« PreviousContinue »
.. Hoff. What say you to young Mr. Fenton ? he capers, he dances, he has eyes of youth, 8 he writes verses, he speaks holy-day, he smells April and May: he will carry't, he will carry't ; 9 'tis in his buttons ; he will carry't.
Page. Not by my consent, I promise you. The gentleman is ' of no having : he kept company with the wild prince and Poins. He is of too high a region, he knows too much. No, he shall not knit a knot in his fortunes with the finger of my substance.
8 -- he writes verses, he speaks holy-day, i.e. in a highflown, fuftian stile. It was called a holy-day stile, from the old custom of acting their farces of the mysteries and moralities, which were turgid and bombast, on holy-days. So in Much Ado about Nothing “ I cannot woo in festival terms." And again, in The Merchant of Venice " thou spend'st such high-day wit in “ praising him." WARBURTON.
9 - 'tis in his buttons ;-) Alluding to an ancient custom among the country fellows, of trying whether they shall fucceed with their mistresses, by carrying the batchelor's buttons (a plant of the Lychnis kind, whose flowers resemble a coat button in form) in their pockets. And they judged of their good or bad success, by their growing, or their not growing there.
SMITH. Greene mentions these batchelor's buttons, in his Quip for an upstart Courtier- " I saw the batchelor's buttons, whose virtue “ is, to make wanton maidens weep, when they have worne " them forty weeks under their aprons,” &c.
The same expresion occurs in Heywood's Fair Maid of the Wejt, 1631.
“ He wears batchelor's buttons, does he not?” Again, in The Constant Maid, by Shirley, 1640.
“ I am a batchelor, · "I pray let me be one of your buttons fill then.” Again, in A Fair Quarrel, by Middleton and Rowley, 1617.
“ I'll wear my batchelor's buttons ftill.”
is he's my husband, he has no batchelor's buttons at
« his doubler." Again, in A H’oman never lex’d, com. by Rowley, 1632.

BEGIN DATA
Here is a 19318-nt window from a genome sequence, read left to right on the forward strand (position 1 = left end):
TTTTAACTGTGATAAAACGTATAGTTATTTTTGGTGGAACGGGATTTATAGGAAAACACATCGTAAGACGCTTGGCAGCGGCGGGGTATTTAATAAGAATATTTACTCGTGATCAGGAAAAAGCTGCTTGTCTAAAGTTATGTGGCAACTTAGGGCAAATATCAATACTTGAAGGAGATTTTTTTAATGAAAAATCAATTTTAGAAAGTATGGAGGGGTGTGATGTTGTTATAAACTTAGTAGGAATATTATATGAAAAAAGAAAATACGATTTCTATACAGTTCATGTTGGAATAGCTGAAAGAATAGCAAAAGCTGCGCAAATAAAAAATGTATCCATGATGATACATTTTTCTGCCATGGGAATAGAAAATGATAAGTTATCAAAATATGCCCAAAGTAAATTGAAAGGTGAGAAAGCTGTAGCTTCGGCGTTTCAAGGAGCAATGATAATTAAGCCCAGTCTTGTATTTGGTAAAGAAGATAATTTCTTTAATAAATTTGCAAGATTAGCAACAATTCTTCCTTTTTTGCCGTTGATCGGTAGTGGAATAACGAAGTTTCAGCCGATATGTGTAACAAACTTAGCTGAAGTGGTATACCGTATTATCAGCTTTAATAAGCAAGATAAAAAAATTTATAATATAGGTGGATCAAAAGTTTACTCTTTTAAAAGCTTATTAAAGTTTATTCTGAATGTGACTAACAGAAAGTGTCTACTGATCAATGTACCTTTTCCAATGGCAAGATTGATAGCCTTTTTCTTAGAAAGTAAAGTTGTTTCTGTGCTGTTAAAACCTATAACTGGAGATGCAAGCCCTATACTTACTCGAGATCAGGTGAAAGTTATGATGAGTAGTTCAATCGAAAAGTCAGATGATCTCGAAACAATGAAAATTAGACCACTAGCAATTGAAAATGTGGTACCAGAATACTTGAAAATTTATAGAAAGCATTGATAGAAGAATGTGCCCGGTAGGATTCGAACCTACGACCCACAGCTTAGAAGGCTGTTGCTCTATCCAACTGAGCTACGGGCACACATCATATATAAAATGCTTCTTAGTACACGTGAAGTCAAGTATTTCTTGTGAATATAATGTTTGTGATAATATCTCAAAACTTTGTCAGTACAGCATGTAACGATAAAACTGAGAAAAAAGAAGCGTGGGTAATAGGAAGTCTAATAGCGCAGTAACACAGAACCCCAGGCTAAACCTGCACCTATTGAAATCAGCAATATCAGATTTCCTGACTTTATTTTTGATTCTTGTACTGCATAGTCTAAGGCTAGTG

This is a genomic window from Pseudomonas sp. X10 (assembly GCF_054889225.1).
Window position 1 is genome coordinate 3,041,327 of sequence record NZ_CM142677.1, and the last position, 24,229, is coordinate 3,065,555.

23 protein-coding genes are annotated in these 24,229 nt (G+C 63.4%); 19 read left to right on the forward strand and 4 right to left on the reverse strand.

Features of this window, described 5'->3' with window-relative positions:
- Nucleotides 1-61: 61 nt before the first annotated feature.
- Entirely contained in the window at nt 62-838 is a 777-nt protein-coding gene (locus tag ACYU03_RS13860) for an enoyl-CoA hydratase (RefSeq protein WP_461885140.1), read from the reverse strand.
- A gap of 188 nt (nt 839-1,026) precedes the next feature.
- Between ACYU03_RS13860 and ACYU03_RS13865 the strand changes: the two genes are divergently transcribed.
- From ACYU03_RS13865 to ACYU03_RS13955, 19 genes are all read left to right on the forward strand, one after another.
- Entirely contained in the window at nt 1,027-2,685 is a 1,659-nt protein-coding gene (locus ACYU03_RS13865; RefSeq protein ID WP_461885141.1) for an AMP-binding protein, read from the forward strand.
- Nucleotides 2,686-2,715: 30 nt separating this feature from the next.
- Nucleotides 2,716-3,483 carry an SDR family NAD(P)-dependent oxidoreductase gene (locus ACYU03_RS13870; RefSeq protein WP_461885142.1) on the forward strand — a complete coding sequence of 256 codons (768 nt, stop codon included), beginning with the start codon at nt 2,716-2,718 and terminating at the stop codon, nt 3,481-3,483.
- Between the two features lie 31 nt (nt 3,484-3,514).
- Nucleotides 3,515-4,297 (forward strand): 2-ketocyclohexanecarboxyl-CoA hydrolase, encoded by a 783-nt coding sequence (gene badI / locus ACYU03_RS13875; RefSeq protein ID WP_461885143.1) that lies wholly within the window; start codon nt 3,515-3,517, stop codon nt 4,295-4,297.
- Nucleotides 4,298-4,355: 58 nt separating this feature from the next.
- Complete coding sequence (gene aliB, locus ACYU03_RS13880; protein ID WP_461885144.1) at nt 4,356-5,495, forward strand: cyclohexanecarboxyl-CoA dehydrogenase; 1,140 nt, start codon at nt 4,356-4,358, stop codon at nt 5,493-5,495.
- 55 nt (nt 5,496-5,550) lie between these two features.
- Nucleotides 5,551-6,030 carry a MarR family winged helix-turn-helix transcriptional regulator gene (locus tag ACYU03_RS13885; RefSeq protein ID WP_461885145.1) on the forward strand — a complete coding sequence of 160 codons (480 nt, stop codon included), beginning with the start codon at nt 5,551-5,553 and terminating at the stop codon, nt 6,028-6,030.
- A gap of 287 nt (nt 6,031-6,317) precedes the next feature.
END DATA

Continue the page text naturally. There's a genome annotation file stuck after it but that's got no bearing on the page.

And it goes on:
“ Go, go and rett on Venus' violets ; shew her
“ A dozen of batchelor's buttons, boy." STEEVENS. 1- of no having :- ] Having is the same as eftate or foriune. JOHNSON.
If he take her, let him take her simply; the wealth I have, waits on my consent, and my consent goes not that way.
Ford. I beseech you, heartily, some of you go home with me to dinner : besides your cheer you shall have sport; I will shew you a monster. Master Doctor, you shall go; so shall you, master Page ; and you, Sir Hugh.
Shal. Well, fare you well: we shall have the freer wooing at Mr. Page's.
Caius. Go home, John Rugby; I come anon.
Hoft. 2 Farewell, my hearts : I will to my honest knight Falstaff, and drink canary with him.
Ford. Afide.] I think, I shall drink in pipe-wine first with him : I'll make him dance. Will you go, gentles ?
All. Have with you, to see this monster. [Exeunt.
Hoft. ? Farewell, my hearts : I will to my honeft knight Falftaff, and drink canary with him.
Ford. [Aside.] I think, I fall drink IN PIPE-wine firit with him : I'll make him dance.-] To drink in pipe-wine, is a phrase which I cannot understand. May we not suppose that Shakespeare rather wrote ? I think I shall drink HORN-PIPE wine first with him: I'll make him dance.
Canary is the name of a dance, as well as of a wine. Ford lays hold of both senses; but, for an obvious reason, makes the dance a horn-pipe. It has been already remarked, that Shakespeare has frequent allusions to a cuckold's horns. Obfer-, vations and Conjectures, &c. printed at Oxford 1766.
Pipe is known to be a veíTel of wine, now containing two hogsheads. Pipe wine is therefore wine, not from the bottle, but the pipe; and the text consists in the ambiguity of the word, which fignifies both a calk of wine, and a musical instrument. Horn-pipe wine has no meaning. Johnson.
S'C E N E III.
Ford's house. Enter Mrs. Ford, Mrs. Page, and servants with a
basket. Mrs. Ford, What, John! what, Robert ! Mrs. Page. Quickly, quickly: is the buck-basketMrs. Ford. I warrant. What, Robin, I say. Mrs. Page. Come, come, come. Mrs. Ford. Here, set it down.
Mrs. Page. Give your men the charge ; we must be brief.
Mrs. Ford. Marry, as I told you before, John and Robert, be ready here hard by in the brew-house ; and when I suddenly call on you, come forth, and (without any pause or staggering) take this basket on your shoulders : that done, trudge with it in all haste, and carry it among the whitsters in Datchet mead, and there empty it in the muddy ditch close by the Thames side.